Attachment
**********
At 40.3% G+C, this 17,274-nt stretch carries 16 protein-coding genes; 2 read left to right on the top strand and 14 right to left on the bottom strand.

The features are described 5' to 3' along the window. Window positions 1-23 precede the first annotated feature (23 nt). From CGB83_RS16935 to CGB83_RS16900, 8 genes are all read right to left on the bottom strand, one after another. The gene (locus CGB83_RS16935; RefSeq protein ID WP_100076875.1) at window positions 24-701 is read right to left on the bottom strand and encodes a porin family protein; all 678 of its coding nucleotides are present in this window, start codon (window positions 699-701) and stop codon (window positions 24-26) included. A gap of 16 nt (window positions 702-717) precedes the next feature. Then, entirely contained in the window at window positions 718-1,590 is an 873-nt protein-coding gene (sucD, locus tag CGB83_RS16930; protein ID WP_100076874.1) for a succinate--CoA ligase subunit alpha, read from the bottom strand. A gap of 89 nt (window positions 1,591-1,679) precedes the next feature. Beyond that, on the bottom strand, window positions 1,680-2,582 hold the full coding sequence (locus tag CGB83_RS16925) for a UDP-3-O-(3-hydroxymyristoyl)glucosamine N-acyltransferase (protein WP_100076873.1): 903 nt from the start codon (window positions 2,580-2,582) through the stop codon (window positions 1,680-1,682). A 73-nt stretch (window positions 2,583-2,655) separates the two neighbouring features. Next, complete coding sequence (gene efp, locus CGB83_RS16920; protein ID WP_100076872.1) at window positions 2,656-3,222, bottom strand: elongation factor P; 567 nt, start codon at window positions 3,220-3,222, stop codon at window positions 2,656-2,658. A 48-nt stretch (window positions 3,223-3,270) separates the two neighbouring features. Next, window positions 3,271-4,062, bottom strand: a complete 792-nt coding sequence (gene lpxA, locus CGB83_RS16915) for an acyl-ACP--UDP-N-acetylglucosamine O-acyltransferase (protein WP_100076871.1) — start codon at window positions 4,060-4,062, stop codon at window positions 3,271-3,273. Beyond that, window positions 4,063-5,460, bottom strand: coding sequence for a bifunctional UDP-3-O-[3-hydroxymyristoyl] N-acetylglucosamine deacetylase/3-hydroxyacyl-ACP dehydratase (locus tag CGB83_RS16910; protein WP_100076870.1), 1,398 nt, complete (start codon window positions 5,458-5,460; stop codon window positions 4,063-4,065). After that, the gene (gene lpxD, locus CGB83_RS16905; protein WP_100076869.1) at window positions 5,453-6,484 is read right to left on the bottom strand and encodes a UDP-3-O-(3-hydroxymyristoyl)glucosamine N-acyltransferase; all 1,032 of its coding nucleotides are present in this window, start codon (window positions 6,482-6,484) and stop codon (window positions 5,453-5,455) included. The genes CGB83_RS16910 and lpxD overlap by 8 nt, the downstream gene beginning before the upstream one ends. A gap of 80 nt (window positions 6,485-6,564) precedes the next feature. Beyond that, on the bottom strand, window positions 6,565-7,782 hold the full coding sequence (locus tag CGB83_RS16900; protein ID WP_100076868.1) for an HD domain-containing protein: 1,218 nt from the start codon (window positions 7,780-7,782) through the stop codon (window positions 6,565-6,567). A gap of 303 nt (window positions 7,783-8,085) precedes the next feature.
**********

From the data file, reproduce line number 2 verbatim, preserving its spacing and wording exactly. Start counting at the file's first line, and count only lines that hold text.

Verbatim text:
The features are described 5' to 3' along the window. Window positions 1-23 precede the first annotated feature (23 nt). From CGB83_RS16935 to CGB83_RS16900, 8 genes are all read right to left on the bottom strand, one after another. The gene (locus CGB83_RS16935; RefSeq protein ID WP_100076875.1) at window positions 24-701 is read right to left on the bottom strand and encodes a porin family protein; all 678 of its coding nucleotides are present in this window, start codon (window positions 699-701) and stop codon (window positions 24-26) included. A gap of 16 nt (window positions 702-717) precedes the next feature. Then, entirely contained in the window at window positions 718-1,590 is an 873-nt protein-coding gene (sucD, locus tag CGB83_RS16930; protein ID WP_100076874.1) for a succinate--CoA ligase subunit alpha, read from the bottom strand. A gap of 89 nt (window positions 1,591-1,679) precedes the next feature. Beyond that, on the bottom strand, window positions 1,680-2,582 hold the full coding sequence (locus tag CGB83_RS16925) for a UDP-3-O-(3-hydroxymyristoyl)glucosamine N-acyltransferase (protein WP_100076873.1): 903 nt from the start codon (window positions 2,580-2,582) through the stop codon (window positions 1,680-1,682). A 73-nt stretch (window positions 2,583-2,655) separates the two neighbouring features. Next, complete coding sequence (gene efp, locus CGB83_RS16920; protein ID WP_100076872.1) at window positions 2,656-3,222, bottom strand: elongation factor P; 567 nt, start codon at window positions 3,220-3,222, stop codon at window positions 2,656-2,658. A 48-nt stretch (window positions 3,223-3,270) separates the two neighbouring features. Next, window positions 3,271-4,062, bottom strand: a complete 792-nt coding sequence (gene lpxA, locus CGB83_RS16915) for an acyl-ACP--UDP-N-acetylglucosamine O-acyltransferase (protein WP_100076871.1) — start codon at window positions 4,060-4,062, stop codon at window positions 3,271-3,273. Beyond that, window positions 4,063-5,460, bottom strand: coding sequence for a bifunctional UDP-3-O-[3-hydroxymyristoyl] N-acetylglucosamine deacetylase/3-hydroxyacyl-ACP dehydratase (locus tag CGB83_RS16910; protein WP_100076870.1), 1,398 nt, complete (start codon window positions 5,458-5,460; stop codon window positions 4,063-4,065). After that, the gene (gene lpxD, locus CGB83_RS16905; protein WP_100076869.1) at window positions 5,453-6,484 is read right to left on the bottom strand and encodes a UDP-3-O-(3-hydroxymyristoyl)glucosamine N-acyltransferase; all 1,032 of its coding nucleotides are present in this window, start codon (window positions 6,482-6,484) and stop codon (window positions 5,453-5,455) included. The genes CGB83_RS16910 and lpxD overlap by 8 nt, the downstream gene beginning before the upstream one ends. A gap of 80 nt (window positions 6,485-6,564) precedes the next feature. Beyond that, on the bottom strand, window positions 6,565-7,782 hold the full coding sequence (locus tag CGB83_RS16900; protein ID WP_100076868.1) for an HD domain-containing protein: 1,218 nt from the start codon (window positions 7,780-7,782) through the stop codon (window positions 6,565-6,567). A gap of 303 nt (window positions 7,783-8,085) precedes the next feature.